Applying for a Home Loan? Here's all You Need To Know About Loan-To-Value Ratio

Applying for a Home Loan? Here's all You Need To Know About Loan-To-Value Ratio

Applying for a Home Loan? Here's all You Need To Know About Loan-To-Value Ratio
Among the various factors that decide the amount of a loan a bank may sanction you is the loan-to-value ratio. (Dreamstime)

Full of its own set of jargons, the banking world often leaves newcomers utterly confused. Home buyers are often puzzled by the various terms financial institutions use while sanctioning loans or deciding the applicant's eligibility. Among the various factors that decide the amount of loan a bank may sanction you is the loan-to-value (LTV) ratio.

What is LTV ratio?

The LTV ratio is a lending risk-assessment tool that financial institutions use to approve loans. Simply put, it is the ratio of the loan amount to the appraised value of the property. Expressed in terms of percentage, the LTV ratio is arrived at by dividing the the loan amount sought by the total value of the property. While your income plays a crucial role in deciding the loan amount you may avail of, the LTV ratio is another decisive factor that influences a bank's decision. The value of the property you plan to buy is determined by the bank's technical agency, based on the property's market value. While most banks want an LTV ratio of up to 80 per cent, some even push the limit to up to 90 per cent under certain circumstances. A home loan with a higher LTV ratio is considered riskier, while the one with a lower ratio is considered less risky.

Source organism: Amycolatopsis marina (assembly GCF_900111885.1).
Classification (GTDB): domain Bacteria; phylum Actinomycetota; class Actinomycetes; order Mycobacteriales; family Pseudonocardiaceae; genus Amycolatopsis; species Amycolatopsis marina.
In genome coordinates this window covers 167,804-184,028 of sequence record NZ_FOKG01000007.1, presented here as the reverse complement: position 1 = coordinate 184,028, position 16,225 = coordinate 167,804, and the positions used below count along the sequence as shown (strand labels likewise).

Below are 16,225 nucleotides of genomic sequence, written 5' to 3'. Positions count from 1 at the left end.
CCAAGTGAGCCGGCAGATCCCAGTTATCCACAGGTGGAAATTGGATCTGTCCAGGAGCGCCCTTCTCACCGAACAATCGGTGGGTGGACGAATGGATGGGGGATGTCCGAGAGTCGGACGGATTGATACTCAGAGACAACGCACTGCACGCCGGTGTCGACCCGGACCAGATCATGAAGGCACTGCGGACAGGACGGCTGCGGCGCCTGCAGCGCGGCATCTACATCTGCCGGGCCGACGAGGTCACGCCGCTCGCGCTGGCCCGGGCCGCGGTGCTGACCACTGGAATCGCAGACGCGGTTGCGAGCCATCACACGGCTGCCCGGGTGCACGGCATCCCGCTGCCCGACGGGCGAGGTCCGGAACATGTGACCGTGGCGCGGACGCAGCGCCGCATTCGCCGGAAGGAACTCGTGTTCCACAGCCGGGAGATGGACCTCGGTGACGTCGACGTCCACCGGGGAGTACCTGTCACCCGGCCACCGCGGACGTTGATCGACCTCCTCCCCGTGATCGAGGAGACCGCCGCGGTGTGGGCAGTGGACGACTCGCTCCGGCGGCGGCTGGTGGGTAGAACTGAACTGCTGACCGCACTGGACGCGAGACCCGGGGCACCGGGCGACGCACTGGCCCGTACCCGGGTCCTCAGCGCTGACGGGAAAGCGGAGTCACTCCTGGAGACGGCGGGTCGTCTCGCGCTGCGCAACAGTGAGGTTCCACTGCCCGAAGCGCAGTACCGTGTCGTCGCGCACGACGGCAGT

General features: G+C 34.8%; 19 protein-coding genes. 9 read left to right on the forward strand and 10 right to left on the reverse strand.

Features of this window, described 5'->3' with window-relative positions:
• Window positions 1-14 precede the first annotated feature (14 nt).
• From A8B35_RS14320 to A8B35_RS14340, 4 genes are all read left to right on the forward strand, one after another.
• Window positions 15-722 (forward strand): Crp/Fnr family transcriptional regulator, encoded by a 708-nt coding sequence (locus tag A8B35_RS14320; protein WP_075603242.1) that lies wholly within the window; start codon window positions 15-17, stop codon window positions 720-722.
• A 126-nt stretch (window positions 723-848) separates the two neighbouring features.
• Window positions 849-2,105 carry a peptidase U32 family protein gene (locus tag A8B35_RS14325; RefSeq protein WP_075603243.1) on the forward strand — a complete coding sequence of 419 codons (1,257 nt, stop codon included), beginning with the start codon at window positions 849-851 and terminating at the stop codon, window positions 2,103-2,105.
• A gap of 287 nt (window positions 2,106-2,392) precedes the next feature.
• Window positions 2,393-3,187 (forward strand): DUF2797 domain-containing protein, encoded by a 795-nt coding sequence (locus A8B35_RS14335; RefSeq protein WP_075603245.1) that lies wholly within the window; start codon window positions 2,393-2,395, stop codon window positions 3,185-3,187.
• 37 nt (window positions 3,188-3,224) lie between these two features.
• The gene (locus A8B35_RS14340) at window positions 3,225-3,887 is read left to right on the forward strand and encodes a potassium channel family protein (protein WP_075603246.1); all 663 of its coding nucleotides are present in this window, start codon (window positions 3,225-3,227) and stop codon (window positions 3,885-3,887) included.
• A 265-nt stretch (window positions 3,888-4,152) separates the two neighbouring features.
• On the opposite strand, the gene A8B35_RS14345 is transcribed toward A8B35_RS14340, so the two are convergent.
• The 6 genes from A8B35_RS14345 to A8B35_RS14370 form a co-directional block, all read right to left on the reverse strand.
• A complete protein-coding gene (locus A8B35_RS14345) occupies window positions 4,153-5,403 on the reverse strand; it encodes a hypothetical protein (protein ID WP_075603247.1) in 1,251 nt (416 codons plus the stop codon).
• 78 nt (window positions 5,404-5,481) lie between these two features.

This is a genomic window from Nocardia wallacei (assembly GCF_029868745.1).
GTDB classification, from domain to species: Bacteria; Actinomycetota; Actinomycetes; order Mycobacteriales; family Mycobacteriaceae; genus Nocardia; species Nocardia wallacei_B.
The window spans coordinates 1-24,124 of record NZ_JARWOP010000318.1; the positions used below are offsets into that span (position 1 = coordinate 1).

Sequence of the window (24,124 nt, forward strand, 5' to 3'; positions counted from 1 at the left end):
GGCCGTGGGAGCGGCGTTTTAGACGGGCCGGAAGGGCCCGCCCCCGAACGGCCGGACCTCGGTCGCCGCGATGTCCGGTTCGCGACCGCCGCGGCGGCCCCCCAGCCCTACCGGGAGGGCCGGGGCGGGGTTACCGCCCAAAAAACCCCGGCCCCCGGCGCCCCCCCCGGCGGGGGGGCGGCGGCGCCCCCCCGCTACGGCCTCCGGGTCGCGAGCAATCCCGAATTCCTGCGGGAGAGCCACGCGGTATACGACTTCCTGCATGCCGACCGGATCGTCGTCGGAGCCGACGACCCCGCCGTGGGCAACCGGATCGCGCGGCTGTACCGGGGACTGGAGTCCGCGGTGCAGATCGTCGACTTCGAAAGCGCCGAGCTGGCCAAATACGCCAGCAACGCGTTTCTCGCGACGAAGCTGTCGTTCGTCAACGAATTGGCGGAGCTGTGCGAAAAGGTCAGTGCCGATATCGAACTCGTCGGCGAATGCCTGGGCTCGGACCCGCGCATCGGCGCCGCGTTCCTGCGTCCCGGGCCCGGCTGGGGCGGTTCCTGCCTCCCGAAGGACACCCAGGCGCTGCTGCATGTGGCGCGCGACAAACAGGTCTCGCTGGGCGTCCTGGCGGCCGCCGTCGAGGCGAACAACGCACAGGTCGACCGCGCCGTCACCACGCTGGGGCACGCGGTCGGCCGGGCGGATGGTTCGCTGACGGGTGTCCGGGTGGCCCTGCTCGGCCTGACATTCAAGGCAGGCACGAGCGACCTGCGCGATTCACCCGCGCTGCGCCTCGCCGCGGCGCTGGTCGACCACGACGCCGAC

Consider this example

Gaurav Sinha, a software engineer, wants to buy a home worth Rs 50 lakh. He has a saving of Rs 8 lakh and wants to apply for a loan to fund the remaining Rs 42 lakh. When he approaches the bank, it agrees to lend him only Rs 40 lakh, based on its LTV ratio requirement of 80 per cent. Sinha thought his good credit score and high income might help him get a higher amount, but it did not. Sinha now decides to approach a non-banking financial company (NBFC) and it agrees to issue him a loan amount of Rs 45 lakh, based on its LTV ratio requirement of 90 per cent.

When LTV > 80%

Under certain conditions, banks may offer an LTV of more than 80 per cent. These include:

  • Under the Reserve Bank of India diktat, banks can offer LTV of up to 90 per cent for loans below Rs 30 lakh. This is aimed at promoting affordable housing. 
  • When a bank is lending to a developer or has a tie-up with a particular developer, it can offer an LTV of up to 90 per cent. 
  • Banks may push the LTV limit to 85-90 per cent for their own staff members.

 

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